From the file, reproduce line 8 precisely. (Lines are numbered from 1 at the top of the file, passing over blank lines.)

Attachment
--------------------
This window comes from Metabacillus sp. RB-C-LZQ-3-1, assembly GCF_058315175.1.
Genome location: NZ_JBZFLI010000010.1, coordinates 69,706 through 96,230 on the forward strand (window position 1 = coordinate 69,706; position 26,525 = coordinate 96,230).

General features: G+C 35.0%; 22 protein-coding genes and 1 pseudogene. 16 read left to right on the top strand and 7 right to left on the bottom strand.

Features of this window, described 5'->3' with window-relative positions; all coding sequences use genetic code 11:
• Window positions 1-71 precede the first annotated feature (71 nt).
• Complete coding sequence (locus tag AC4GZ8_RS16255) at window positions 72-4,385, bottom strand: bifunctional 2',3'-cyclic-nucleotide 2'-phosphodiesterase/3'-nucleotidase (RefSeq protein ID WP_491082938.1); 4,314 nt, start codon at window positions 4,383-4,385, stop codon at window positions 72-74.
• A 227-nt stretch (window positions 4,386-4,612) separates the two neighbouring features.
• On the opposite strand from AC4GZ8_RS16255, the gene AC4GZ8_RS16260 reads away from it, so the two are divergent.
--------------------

• On the opposite strand from AC4GZ8_RS16255, the gene AC4GZ8_RS16260 reads away from it, so the two are divergent.